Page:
I am having problems with planning regulations that make no sense converting HMO from 6 to 8 Beds

I am having problems with planning regulations that make no sense converting HMO from 6 to 8 Beds

10:54 AM, 12th August 2015, About 7 years ago 3

Text Size

I have a house in E14 (Tower Hamlets, London) currently arranged as 6 beds, 4 bathrooms and a kitchen/living area over 3 floors. It is let to a group of 6 students on a joint tenancy agreement and is a licensed HMO. The property is classified as c4 under permitted development rights.approved

I am considering a loft conversion which would create a 4th floor and add two double bedrooms and a bathroom (the works would fall under permitted development rights). The total floor area would go from approx. 120sqm to 160sqm. The layout below would remain unchanged (other than an extra staircase which would be accommodated on the existing landing). There would now be 8 bedrooms, 5 bathrooms and a kitchen/living room.

I spoke to the planners (Tower Hamlets). They agreed that while the actual works can all take place without planning I would need permission to use it as an 8 bed
HMO – which would involve a change of use from c4 to sui generis. The problem is that sui generis is not ‘residential’ and the development policy of Tower Hamlets is against reducing residential property availability. (Policy DM3 part 5)

The planning laws appear to be sadly lacking. I can create an 8 bedroom house via permitted development but I cannot let it to a group of 8 because the planning class assumes this to be a reduction of available residential property – which is clearly not the case.

Has anyone experienced a similar issue? What argument can I use with planners to allow me to let an 8 bedroom house to 8 people on a joint tenancy agreement? This is not a bedsit and I don’t let room by room.




14:05 PM, 12th August 2015, About 7 years ago

The development policy of Tower Hamlets is the problem, along with this definition that the "sui generis" planning class does not qualify as residential. Try writing formally to Planning, perhaps after securing the support of a borough councillor or two, and ask them to address this anomaly.

Of course there may be no contradiction here at all: Tower Hamlets are not known for being landlord- or HMO-friendly, so maybe they are deliberately blocking sui generis HMO conversions, to prevent an expansion in the local supply of HMOs. Many councils are becoming so hostile to HMOs, they don't want to see any more of them or any increases in size. There may also be some issue such as sui generis HMOs being less easy to license or to cover with a blanket Article 4 Direction.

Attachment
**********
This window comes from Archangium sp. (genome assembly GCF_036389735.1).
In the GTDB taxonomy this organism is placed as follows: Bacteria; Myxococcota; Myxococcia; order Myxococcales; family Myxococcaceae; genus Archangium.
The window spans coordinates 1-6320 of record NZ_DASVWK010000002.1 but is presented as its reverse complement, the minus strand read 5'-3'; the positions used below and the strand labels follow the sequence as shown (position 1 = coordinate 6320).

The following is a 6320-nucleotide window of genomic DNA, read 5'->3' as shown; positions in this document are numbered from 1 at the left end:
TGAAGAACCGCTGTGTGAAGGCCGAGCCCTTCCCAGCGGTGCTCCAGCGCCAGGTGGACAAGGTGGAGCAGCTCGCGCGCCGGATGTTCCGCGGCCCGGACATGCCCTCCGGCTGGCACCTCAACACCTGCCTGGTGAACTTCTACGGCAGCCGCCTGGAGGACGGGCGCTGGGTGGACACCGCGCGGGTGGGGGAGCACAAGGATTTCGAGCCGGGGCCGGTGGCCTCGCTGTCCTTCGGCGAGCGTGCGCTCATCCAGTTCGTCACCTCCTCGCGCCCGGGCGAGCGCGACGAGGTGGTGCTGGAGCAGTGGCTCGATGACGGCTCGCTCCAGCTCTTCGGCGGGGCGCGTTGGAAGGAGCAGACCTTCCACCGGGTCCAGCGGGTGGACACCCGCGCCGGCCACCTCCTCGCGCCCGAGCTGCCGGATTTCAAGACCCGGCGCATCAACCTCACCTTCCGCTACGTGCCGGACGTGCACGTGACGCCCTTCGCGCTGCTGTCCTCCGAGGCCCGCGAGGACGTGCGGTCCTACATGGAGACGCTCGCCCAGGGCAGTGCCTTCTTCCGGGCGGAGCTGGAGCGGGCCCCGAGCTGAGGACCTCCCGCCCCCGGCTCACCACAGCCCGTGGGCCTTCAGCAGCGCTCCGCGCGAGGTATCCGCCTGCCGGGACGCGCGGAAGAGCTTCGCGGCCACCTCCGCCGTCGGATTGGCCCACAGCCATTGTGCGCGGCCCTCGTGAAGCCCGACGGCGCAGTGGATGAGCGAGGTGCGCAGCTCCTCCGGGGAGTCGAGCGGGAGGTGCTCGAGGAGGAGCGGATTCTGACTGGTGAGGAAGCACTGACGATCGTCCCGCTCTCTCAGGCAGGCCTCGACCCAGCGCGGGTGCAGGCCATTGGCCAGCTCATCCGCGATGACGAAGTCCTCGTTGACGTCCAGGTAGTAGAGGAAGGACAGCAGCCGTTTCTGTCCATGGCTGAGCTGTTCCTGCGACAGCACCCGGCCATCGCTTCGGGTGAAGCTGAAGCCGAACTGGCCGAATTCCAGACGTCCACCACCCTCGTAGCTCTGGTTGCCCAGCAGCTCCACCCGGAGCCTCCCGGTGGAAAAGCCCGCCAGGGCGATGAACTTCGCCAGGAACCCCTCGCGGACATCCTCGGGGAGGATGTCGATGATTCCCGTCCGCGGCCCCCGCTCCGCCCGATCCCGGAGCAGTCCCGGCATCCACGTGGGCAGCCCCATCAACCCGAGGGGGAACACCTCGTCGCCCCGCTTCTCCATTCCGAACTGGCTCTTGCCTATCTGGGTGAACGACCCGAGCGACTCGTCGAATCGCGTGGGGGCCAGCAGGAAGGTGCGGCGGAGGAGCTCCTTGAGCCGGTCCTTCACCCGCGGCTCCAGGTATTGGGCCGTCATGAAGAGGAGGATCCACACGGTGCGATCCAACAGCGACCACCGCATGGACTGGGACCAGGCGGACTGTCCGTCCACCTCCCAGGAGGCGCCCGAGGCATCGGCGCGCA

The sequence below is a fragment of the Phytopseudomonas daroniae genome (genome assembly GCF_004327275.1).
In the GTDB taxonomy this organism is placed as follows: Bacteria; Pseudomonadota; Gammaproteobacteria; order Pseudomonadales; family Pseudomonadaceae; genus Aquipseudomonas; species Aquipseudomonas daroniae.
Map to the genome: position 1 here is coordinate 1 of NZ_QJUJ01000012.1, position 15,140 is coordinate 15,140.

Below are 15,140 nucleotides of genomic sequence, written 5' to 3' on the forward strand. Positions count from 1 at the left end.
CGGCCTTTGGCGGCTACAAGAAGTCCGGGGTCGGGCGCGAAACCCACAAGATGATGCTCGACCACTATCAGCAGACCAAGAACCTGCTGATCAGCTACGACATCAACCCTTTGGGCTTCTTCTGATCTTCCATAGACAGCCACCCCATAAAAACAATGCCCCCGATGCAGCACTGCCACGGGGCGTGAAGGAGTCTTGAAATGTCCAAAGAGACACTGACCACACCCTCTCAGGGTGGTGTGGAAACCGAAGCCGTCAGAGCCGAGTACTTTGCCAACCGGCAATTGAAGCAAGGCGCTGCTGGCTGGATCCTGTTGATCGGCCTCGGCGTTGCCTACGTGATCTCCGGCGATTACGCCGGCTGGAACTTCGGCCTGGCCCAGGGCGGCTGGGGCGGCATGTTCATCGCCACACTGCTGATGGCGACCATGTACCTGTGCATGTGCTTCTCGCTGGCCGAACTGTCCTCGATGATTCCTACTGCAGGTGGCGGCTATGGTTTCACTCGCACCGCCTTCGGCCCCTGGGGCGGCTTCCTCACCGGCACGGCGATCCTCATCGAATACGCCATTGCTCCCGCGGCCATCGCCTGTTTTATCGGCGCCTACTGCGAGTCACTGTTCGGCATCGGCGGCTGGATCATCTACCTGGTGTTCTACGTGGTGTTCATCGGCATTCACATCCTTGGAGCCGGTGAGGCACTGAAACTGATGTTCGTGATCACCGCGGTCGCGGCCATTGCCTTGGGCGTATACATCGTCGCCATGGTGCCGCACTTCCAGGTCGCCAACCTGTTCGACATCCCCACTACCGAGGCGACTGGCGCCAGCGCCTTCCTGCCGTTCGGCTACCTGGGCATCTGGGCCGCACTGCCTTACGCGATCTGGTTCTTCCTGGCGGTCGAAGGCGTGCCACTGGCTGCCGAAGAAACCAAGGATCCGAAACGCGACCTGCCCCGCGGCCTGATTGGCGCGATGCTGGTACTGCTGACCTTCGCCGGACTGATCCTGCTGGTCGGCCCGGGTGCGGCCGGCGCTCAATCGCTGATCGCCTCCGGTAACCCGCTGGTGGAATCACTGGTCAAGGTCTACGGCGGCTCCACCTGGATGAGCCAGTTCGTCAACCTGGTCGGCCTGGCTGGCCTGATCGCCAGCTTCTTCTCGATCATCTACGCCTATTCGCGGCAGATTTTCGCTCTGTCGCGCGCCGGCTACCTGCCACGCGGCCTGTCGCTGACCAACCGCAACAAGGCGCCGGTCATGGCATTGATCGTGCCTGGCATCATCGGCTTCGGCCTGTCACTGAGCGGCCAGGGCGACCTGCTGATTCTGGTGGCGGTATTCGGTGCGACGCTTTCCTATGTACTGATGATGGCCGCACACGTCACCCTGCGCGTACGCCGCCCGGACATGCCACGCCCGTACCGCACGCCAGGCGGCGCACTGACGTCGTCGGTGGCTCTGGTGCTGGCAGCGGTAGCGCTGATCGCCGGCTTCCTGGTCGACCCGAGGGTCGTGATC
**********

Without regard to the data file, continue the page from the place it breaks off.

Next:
You should probably also talk with a planning consultant who has experience of such class changes: ask them for their credentials, or look at other "sui generis" conversions in the application listings and see who other people have used as their agents.

Eileen Grace

14:49 PM, 12th August 2015, About 7 years ago

The private housing officer will be concerned about fire risks. Three floors are a concern for fire evacuation, four would be even more.

Could you consider using the capital to buy a less controversial proposition. Keeping up HMO standards during the building works could be difficult.

If you really wish to develop you must have the private housing enforcement officer on board and bear in mind she may be more amenable than the next person in that post and if the new officer doesn't approve the HMO you may not have a legal challenge.

David Mensah

9:21 AM, 15th August 2015, About 7 years ago

Hi Will,

I had a similar situation with when changing from 6 beds to 7 beds recently.

Found and old (now withdrawn) Nov 2010 circular from DCLG helpful.


7 ...

Class C4: Houses in multiple occupation (3-6 occupants) – in broad terms, the new C4 class covers small shared houses or flats occupied by between 3 and 6 unrelated individuals who share basic amenities.

Large houses in multiple occupation (those with more than 6 people sharing) – these are unclassified by the Use Classes Order. In planning terms they are described as being sui generis (of their own kind). In consequence, a planning application will be required for a change of use from a dwelllinghouse to a large house in multiple occupation or from a Class C4 house in multiple occupation to a large house in multiple occupation where a material change of use is considered to have taken place. Paragraph 17 of Annex A to this circular provides further guidance on this.


17. Although the control limit of six persons defines the scope of the C3 (b) and (c) dwellinghouses and C4 houses in multiple occupation classes, this does not imply that any excess of that number must constitute a breach of planning control. A material change of use will occur only where the total number of residents has increased to the point where it can be said that the use has intensified so as to become of a different character or the residents in relation to C3 no longer constitute a single household.

So the question is: is this a material change of use?
In your case I would argue no.

You'd need a planning expert to tell you whether there has been a substantial change to the policy since that 2010 circular, but I doubt it.

Leave Comments

In order to post comments you will need to Sign In or Sign Up for a FREE Membership


Don't have an account? Sign Up

Landlord Tax Planning Book Now